The label's main purpose is to help you make an informed decision about buying an appliance.
If you're shopping around for a new dishwasher, fridge, washing machine or even an oven, you might have noticed a colourful diagram stuck on the front of it.
Don't rely on the price cap to save
The energy price cap level might have been reduced, but it won’t save you enough to make a real difference. Enter your postcode to lock in a cheaper deal.
This diagram is known as an EU Energy Label and it's designed to enable you to make an informed decision about buying an appliance, based on how much energy it uses.
How to recognise a European Energy Label.
New EU Energy Labels rate appliances on a scale: dark green (from A+ to A+++) means that a product is highly energy-efficient, while red (F and G) means that a product is not very energy-efficient.
You will see an arrow pointing at the band. The arrow will say how energy-efficient the product is. For the most efficient product, look for products that have arrows pointing at the darkest green band.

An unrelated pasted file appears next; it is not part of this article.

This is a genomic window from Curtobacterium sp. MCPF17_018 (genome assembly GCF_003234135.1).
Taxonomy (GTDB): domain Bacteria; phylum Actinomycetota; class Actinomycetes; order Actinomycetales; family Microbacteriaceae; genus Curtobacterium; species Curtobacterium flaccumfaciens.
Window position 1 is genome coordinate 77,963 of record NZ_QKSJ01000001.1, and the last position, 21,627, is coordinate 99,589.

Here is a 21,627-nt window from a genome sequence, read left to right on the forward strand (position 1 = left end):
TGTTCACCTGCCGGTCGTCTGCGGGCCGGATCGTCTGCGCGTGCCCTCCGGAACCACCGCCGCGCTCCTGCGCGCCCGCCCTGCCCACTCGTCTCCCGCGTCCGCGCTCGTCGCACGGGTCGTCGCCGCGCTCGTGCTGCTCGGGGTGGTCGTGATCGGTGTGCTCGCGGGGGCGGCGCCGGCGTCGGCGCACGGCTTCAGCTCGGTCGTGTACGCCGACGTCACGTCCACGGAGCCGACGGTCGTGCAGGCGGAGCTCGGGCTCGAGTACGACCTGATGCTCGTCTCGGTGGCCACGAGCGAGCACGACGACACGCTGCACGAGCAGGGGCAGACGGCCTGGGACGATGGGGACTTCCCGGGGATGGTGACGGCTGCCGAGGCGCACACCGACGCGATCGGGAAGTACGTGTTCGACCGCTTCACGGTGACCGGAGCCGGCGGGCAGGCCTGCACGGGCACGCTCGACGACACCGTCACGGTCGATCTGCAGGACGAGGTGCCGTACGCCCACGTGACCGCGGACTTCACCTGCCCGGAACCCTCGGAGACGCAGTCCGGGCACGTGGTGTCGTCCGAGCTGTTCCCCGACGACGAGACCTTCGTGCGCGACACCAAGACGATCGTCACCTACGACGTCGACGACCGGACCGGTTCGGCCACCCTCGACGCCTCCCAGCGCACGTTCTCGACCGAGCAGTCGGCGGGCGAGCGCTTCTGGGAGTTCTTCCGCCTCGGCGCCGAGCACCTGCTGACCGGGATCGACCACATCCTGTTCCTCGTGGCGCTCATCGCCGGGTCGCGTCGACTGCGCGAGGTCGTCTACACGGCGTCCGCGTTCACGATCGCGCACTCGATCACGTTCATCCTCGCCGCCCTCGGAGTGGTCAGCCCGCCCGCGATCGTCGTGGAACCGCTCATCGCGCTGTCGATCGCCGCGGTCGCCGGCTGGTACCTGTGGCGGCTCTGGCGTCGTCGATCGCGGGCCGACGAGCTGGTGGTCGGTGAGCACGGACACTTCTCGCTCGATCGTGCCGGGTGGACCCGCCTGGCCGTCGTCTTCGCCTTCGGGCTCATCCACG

Other performance statistics
The label will also show other statistics in terms of the product's performance. This might include, for example, washing performance, noise levels, water consumption per cycle and capacity, depending on the type of appliance.
Kilowatts per hour (kWh)
The kWh number tells you how much energy the product uses in an hour. The lower this number is, the lower your fuel costs will be per hour of use.
Which appliances should have energy labels?
By law, the EU Energy Label should appear on these products:
washing machines and dryers
televisions (from December 2011)
fridges and freezers.